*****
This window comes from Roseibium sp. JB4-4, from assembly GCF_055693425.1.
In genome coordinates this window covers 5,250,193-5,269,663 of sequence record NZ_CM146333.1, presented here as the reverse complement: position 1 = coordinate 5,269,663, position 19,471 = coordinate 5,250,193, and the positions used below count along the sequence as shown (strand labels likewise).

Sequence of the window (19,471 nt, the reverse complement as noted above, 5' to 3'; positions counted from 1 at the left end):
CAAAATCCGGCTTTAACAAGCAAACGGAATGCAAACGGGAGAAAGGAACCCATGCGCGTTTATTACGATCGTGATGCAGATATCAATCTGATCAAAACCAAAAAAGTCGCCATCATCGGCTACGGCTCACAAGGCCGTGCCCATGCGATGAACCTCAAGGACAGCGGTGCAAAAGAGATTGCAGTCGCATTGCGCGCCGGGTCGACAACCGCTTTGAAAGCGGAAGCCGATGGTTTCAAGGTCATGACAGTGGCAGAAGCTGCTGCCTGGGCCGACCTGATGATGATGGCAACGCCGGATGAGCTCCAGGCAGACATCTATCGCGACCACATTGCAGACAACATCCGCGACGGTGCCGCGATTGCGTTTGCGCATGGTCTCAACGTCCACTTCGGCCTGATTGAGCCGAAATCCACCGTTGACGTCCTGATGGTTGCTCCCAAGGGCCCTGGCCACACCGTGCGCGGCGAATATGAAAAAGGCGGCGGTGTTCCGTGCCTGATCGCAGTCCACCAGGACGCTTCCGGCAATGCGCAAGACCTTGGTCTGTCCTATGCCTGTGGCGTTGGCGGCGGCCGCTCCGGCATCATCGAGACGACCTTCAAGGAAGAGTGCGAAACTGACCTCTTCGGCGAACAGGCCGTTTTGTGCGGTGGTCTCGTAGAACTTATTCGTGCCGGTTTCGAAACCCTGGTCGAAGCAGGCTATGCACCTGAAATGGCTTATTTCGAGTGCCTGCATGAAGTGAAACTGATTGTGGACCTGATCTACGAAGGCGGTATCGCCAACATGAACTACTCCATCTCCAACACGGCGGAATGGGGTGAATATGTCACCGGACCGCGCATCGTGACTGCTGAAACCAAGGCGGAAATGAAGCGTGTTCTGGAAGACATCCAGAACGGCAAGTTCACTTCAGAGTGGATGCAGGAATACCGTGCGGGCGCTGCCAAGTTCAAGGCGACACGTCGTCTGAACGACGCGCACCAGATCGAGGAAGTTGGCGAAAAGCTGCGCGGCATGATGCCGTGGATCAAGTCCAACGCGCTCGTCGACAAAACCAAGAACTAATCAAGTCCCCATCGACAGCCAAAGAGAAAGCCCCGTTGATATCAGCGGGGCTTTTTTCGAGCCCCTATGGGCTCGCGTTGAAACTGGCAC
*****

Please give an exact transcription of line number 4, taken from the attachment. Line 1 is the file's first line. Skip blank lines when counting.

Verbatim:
CAAAATCCGGCTTTAACAAGCAAACGGAATGCAAACGGGAGAAAGGAACCCATGCGCGTTTATTACGATCGTGATGCAGATATCAATCTGATCAAAACCAAAAAAGTCGCCATCATCGGCTACGGCTCACAAGGCCGTGCCCATGCGATGAACCTCAAGGACAGCGGTGCAAAAGAGATTGCAGTCGCATTGCGCGCCGGGTCGACAACCGCTTTGAAAGCGGAAGCCGATGGTTTCAAGGTCATGACAGTGGCAGAAGCTGCTGCCTGGGCCGACCTGATGATGATGGCAACGCCGGATGAGCTCCAGGCAGACATCTATCGCGACCACATTGCAGACAACATCCGCGACGGTGCCGCGATTGCGTTTGCGCATGGTCTCAACGTCCACTTCGGCCTGATTGAGCCGAAATCCACCGTTGACGTCCTGATGGTTGCTCCCAAGGGCCCTGGCCACACCGTGCGCGGCGAATATGAAAAAGGCGGCGGTGTTCCGTGCCTGATCGCAGTCCACCAGGACGCTTCCGGCAATGCGCAAGACCTTGGTCTGTCCTATGCCTGTGGCGTTGGCGGCGGCCGCTCCGGCATCATCGAGACGACCTTCAAGGAAGAGTGCGAAACTGACCTCTTCGGCGAACAGGCCGTTTTGTGCGGTGGTCTCGTAGAACTTATTCGTGCCGGTTTCGAAACCCTGGTCGAAGCAGGCTATGCACCTGAAATGGCTTATTTCGAGTGCCTGCATGAAGTGAAACTGATTGTGGACCTGATCTACGAAGGCGGTATCGCCAACATGAACTACTCCATCTCCAACACGGCGGAATGGGGTGAATATGTCACCGGACCGCGCATCGTGACTGCTGAAACCAAGGCGGAAATGAAGCGTGTTCTGGAAGACATCCAGAACGGCAAGTTCACTTCAGAGTGGATGCAGGAATACCGTGCGGGCGCTGCCAAGTTCAAGGCGACACGTCGTCTGAACGACGCGCACCAGATCGAGGAAGTTGGCGAAAAGCTGCGCGGCATGATGCCGTGGATCAAGTCCAACGCGCTCGTCGACAAAACCAAGAACTAATCAAGTCCCCATCGACAGCCAAAGAGAAAGCCCCGTTGATATCAGCGGGGCTTTTTTCGAGCCCCTATGGGCTCGCGTTGAAACTGGCAC